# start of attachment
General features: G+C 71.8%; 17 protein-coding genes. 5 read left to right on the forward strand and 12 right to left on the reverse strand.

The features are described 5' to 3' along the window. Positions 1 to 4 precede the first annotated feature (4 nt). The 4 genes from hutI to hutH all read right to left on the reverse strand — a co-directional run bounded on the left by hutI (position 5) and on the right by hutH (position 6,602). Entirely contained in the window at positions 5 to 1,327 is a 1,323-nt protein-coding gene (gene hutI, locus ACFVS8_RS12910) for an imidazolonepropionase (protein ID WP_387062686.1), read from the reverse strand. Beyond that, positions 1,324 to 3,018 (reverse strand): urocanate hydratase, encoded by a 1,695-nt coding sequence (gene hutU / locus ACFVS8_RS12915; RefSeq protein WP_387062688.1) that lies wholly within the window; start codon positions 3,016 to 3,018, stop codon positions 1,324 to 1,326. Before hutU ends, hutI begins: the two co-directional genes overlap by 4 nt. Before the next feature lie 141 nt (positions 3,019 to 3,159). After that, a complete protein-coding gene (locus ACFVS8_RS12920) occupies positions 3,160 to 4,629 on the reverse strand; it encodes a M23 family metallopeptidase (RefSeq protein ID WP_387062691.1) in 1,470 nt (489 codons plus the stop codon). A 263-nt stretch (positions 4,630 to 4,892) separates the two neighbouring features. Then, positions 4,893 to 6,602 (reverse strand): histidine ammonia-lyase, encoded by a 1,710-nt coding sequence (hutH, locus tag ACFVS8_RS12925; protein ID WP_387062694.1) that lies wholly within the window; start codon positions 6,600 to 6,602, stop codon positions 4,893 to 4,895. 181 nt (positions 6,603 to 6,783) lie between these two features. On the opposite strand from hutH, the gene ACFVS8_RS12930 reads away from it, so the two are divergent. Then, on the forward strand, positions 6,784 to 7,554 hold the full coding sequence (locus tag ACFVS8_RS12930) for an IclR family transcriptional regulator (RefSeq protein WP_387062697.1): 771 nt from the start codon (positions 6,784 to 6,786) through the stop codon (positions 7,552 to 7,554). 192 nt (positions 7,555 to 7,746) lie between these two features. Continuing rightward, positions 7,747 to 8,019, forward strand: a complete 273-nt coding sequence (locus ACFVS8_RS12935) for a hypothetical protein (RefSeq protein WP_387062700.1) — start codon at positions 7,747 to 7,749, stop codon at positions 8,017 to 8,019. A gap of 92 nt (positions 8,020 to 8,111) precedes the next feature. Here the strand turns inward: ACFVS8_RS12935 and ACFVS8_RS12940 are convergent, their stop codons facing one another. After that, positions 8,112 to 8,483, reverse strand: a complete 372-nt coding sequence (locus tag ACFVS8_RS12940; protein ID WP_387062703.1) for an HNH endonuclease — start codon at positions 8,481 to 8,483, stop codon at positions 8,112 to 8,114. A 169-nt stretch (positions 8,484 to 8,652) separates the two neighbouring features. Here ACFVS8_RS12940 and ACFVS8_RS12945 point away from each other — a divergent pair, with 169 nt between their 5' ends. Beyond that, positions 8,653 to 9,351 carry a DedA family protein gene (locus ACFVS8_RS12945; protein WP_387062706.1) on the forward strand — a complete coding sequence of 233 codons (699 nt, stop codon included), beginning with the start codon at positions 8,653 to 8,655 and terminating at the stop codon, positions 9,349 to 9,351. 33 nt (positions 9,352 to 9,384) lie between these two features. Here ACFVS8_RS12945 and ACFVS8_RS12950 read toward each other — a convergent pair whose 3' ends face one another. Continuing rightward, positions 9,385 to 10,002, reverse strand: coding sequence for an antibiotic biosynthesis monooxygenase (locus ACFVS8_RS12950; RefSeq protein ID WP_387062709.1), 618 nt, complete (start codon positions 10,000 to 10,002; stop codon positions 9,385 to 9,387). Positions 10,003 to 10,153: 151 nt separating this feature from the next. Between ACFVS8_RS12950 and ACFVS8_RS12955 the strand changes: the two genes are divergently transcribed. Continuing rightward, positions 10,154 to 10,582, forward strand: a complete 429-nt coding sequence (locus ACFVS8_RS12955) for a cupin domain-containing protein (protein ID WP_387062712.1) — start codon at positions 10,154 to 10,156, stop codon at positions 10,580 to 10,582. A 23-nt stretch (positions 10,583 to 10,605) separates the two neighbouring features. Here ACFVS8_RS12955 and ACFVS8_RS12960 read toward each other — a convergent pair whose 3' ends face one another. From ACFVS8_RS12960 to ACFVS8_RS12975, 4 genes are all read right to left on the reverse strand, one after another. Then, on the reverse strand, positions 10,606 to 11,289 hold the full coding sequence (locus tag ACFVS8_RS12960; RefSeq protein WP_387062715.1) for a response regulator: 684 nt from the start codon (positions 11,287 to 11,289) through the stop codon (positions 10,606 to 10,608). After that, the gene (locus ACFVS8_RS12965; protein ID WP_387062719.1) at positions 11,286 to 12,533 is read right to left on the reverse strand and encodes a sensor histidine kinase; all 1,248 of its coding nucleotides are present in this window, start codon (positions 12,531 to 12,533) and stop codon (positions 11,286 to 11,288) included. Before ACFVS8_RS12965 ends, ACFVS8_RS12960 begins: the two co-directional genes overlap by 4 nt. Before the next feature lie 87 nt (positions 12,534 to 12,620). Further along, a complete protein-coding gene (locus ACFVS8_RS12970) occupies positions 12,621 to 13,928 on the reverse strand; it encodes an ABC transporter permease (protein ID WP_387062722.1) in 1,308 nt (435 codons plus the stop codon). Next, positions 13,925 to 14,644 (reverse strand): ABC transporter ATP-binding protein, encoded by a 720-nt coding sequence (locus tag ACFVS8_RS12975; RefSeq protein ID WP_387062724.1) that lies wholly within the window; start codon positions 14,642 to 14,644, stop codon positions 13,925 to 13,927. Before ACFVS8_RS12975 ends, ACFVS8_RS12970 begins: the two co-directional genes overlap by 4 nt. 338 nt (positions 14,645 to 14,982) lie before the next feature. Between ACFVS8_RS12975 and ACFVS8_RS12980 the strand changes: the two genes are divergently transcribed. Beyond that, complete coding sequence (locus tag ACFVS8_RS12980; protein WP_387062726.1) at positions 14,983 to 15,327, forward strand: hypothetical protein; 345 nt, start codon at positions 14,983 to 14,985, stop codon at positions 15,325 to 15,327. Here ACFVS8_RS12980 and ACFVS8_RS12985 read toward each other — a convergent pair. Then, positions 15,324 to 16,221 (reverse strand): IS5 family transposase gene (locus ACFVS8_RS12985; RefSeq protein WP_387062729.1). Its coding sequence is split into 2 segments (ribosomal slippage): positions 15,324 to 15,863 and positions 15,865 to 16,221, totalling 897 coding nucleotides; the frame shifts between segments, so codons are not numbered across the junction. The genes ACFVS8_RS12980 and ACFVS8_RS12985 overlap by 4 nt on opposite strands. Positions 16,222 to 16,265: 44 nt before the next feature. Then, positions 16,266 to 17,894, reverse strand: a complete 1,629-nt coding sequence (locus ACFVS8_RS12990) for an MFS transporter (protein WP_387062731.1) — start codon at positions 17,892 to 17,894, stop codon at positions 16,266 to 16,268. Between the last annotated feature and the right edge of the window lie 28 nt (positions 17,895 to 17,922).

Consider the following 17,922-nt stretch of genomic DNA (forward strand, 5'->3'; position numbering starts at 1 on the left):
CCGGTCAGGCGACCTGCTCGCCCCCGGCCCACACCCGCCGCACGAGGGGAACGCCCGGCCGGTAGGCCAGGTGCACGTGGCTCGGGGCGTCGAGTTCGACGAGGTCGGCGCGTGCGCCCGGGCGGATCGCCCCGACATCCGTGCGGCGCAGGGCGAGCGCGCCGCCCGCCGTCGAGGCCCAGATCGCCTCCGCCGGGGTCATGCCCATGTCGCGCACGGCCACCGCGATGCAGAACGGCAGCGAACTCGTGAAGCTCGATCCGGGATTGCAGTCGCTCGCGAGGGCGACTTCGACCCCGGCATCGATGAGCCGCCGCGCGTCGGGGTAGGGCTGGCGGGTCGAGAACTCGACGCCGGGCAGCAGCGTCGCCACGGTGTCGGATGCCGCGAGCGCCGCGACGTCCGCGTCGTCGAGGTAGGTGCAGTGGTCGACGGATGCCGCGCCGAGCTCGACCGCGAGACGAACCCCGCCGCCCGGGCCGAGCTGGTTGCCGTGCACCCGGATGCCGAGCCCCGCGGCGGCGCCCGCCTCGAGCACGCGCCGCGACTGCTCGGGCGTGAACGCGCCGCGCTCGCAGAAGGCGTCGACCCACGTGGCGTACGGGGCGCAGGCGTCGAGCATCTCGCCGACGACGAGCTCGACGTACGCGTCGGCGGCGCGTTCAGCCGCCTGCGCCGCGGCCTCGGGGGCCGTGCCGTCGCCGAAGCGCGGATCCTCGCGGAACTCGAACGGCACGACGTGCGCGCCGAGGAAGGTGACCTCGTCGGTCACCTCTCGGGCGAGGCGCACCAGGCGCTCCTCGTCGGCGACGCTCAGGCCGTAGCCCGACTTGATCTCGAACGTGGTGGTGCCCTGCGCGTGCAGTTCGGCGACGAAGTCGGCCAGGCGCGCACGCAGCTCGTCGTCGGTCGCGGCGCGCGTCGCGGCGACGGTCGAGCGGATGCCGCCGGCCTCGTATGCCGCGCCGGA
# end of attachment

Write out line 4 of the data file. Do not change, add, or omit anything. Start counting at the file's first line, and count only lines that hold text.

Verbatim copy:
CCGGTCAGGCGACCTGCTCGCCCCCGGCCCACACCCGCCGCACGAGGGGAACGCCCGGCCGGTAGGCCAGGTGCACGTGGCTCGGGGCGTCGAGTTCGACGAGGTCGGCGCGTGCGCCCGGGCGGATCGCCCCGACATCCGTGCGGCGCAGGGCGAGCGCGCCGCCCGCCGTCGAGGCCCAGATCGCCTCCGCCGGGGTCATGCCCATGTCGCGCACGGCCACCGCGATGCAGAACGGCAGCGAACTCGTGAAGCTCGATCCGGGATTGCAGTCGCTCGCGAGGGCGACTTCGACCCCGGCATCGATGAGCCGCCGCGCGTCGGGGTAGGGCTGGCGGGTCGAGAACTCGACGCCGGGCAGCAGCGTCGCCACGGTGTCGGATGCCGCGAGCGCCGCGACGTCCGCGTCGTCGAGGTAGGTGCAGTGGTCGACGGATGCCGCGCCGAGCTCGACCGCGAGACGAACCCCGCCGCCCGGGCCGAGCTGGTTGCCGTGCACCCGGATGCCGAGCCCCGCGGCGGCGCCCGCCTCGAGCACGCGCCGCGACTGCTCGGGCGTGAACGCGCCGCGCTCGCAGAAGGCGTCGACCCACGTGGCGTACGGGGCGCAGGCGTCGAGCATCTCGCCGACGACGAGCTCGACGTACGCGTCGGCGGCGCGTTCAGCCGCCTGCGCCGCGGCCTCGGGGGCCGTGCCGTCGCCGAAGCGCGGATCCTCGCGGAACTCGAACGGCACGACGTGCGCGCCGAGGAAGGTGACCTCGTCGGTCACCTCTCGGGCGAGGCGCACCAGGCGCTCCTCGTCGGCGACGCTCAGGCCGTAGCCCGACTTGATCTCGAACGTGGTGGTGCCCTGCGCGTGCAGTTCGGCGACGAAGTCGGCCAGGCGCGCACGCAGCTCGTCGTCGGTCGCGGCGCGCGTCGCGGCGACGGTCGAGCGGATGCCGCCGGCCTCGTATGCCGCGCCGGA